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Molecular dynamics simulations of anionic and nonionic surfactant molecules at silicon dioxide surface (SiO2), in its Cristobalite form, were carried out for the present study. The surface was constructed using an atomistic model with a surface orientation (001). The parameters used for a solid  surface were taken from reference. For the anionic surfactant molecule, sodium dodecyl sulfate (SDS), amodel of 12 united carbon atoms attached to a headgroup (SO4) was simulated by using a force field already reported in the literature]. For the nonionic surfactant molecule, Monooleate of Sorbitan (SPAN80), there was used, a model with 17 united carbon atoms, three OH? and one ester groups in the head group. The force field reported in reference was used for this molecule. In the case of simulations with the anionic molecules, the initial configuration was prepared from a monolayer of 36 molecules in all-trans-configuration with the headgroups initially pointed to the solid surface. Then, 2535 water molecules were added (using the SPC model) to the system and 36 sodium cations (Na+). In the case of simulations with nonionic molecules, 25 molecules were used with the same number of water molecules.

Here is the computational method and model of  silicon dioxide surface (SiO2). A simulation box having dimensions X = Y = 43.7019 and Z = 150 ? was used with the usual periodic boundary conditions. The Z-dimension of the box was long enough to prevent the formation of a second water/solid interface due to the periodicity of the system. Instead, a liquid/vapor interface was present at one end of the box (z > 0) whereas at the other end of the box (z < 0) beyond the solid there was an empty space. All simulations were carried out in the NVT ensemble with a time step of 0.002 ps using DL-POLY package. Bond lengths were constrained using SHAKE algorithm with a tolerance of 10?4, and the temperature was controlled using the Hoover-Nose thermostat having a relaxation time of 0.2 ps at T = 298 K. Long-range electrostatic interactions were handled using the Particle Mesh Ewald method, and the Van der Waals interactions were cut off at 10 ?. Finally, the simulations were run up to 40 ns and configurational energy was monitored as a function of time in order to determine the moment the systems have reached equilibrium. Then, the last 2 ns were collected for analysis.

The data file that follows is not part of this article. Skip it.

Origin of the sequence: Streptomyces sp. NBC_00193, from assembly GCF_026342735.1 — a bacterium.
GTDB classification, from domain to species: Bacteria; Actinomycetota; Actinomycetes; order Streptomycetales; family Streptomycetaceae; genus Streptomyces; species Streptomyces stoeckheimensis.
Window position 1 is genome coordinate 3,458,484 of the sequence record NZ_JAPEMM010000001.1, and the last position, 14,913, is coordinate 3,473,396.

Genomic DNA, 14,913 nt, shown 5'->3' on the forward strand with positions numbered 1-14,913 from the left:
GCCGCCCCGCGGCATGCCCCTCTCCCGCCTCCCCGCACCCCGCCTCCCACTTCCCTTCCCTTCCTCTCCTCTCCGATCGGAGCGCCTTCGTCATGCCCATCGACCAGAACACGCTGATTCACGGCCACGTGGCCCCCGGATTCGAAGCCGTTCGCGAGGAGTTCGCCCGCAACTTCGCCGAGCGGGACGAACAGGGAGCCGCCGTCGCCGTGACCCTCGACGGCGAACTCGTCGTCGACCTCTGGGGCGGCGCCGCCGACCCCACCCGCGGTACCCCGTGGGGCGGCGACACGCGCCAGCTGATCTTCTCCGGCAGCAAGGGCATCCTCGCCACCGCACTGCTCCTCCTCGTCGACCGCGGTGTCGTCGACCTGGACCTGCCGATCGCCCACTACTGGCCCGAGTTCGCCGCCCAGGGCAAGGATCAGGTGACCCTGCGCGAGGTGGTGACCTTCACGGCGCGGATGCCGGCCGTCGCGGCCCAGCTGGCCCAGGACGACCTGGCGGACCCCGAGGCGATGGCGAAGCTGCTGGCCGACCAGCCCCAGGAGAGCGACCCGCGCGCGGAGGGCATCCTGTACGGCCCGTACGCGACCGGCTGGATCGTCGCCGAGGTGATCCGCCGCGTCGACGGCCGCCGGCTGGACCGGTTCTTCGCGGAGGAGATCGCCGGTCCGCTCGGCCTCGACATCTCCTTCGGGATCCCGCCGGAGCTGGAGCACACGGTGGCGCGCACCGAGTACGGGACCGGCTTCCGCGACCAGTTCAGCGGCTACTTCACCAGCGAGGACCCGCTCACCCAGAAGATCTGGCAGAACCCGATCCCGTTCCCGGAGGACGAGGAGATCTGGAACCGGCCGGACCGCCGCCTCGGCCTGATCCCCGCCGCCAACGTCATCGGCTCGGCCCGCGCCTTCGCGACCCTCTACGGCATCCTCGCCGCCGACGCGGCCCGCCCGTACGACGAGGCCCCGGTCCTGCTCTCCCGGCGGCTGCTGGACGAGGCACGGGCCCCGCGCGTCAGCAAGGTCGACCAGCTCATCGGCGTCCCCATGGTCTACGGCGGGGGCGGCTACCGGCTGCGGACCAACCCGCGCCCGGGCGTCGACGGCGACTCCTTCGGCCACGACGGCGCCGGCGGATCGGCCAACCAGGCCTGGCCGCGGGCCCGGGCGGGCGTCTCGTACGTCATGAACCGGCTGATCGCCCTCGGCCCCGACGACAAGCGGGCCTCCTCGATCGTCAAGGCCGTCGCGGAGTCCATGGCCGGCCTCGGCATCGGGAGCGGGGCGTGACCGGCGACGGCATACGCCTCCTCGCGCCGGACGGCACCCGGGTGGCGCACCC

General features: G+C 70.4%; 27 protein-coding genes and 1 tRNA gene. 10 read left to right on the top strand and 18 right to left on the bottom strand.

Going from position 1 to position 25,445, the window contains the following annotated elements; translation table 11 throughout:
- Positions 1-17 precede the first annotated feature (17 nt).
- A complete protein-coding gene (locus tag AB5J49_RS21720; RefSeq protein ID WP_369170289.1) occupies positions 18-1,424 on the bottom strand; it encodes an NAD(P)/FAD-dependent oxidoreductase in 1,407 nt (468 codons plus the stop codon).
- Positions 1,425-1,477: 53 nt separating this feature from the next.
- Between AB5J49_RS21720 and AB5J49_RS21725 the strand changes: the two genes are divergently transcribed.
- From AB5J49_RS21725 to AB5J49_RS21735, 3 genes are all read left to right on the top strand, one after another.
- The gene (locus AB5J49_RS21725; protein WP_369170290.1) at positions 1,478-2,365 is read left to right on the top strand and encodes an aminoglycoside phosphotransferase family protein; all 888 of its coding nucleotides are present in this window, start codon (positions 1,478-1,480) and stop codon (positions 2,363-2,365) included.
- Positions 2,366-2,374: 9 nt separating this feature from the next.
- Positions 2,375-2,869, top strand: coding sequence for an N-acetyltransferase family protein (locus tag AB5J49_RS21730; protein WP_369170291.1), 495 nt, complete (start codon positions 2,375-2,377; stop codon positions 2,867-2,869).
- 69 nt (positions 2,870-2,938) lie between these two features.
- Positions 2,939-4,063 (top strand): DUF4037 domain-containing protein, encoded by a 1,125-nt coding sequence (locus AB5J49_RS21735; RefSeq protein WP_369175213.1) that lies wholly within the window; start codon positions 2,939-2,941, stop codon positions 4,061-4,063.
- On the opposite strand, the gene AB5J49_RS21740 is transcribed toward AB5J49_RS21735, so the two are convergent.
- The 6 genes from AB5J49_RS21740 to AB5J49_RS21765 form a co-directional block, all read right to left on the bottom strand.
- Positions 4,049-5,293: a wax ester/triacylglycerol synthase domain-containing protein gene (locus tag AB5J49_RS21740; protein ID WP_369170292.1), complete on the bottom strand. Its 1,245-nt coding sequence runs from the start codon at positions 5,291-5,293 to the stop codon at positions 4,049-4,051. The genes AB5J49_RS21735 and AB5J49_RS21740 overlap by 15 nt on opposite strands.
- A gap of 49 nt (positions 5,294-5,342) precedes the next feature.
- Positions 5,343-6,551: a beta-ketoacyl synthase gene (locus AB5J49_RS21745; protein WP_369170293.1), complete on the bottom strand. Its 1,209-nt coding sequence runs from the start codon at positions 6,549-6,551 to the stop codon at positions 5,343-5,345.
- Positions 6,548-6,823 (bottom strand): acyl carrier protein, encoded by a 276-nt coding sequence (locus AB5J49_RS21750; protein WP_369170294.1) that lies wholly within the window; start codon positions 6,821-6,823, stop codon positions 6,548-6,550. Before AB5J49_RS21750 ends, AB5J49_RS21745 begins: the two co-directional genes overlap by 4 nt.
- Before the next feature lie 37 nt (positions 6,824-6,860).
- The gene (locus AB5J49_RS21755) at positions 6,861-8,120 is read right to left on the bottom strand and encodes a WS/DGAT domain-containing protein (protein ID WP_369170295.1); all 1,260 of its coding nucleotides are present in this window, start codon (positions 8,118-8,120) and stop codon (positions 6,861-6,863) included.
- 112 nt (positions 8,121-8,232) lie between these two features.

In this section we present calculations of the surfactant molecules at the silicon dioxide surface. Studies on the behaviour of the surfactant molecules and how they aggregate at the liquid/solid interface are discussed. In order to determine where the surfactant molecules arrayed in the system, mass Z-dependent density profiles for the headgroups and the tails were calculated, i.e., normal to the liquid/solid interface. We observed that water molecules were not only adsorbed but also absorbed by the solid surface which is located at a position of Z = ?23 ? in the figure. In fact, the first water profile peak (to the right of the surface) indicated strong adsorption, i.e., a water layer on the surface. The other water peaks (to the left of the surface) suggested that few particles were inside the solid surface. The presence of water molecules inside SiO2 surfaces has been also observed in real experiments.



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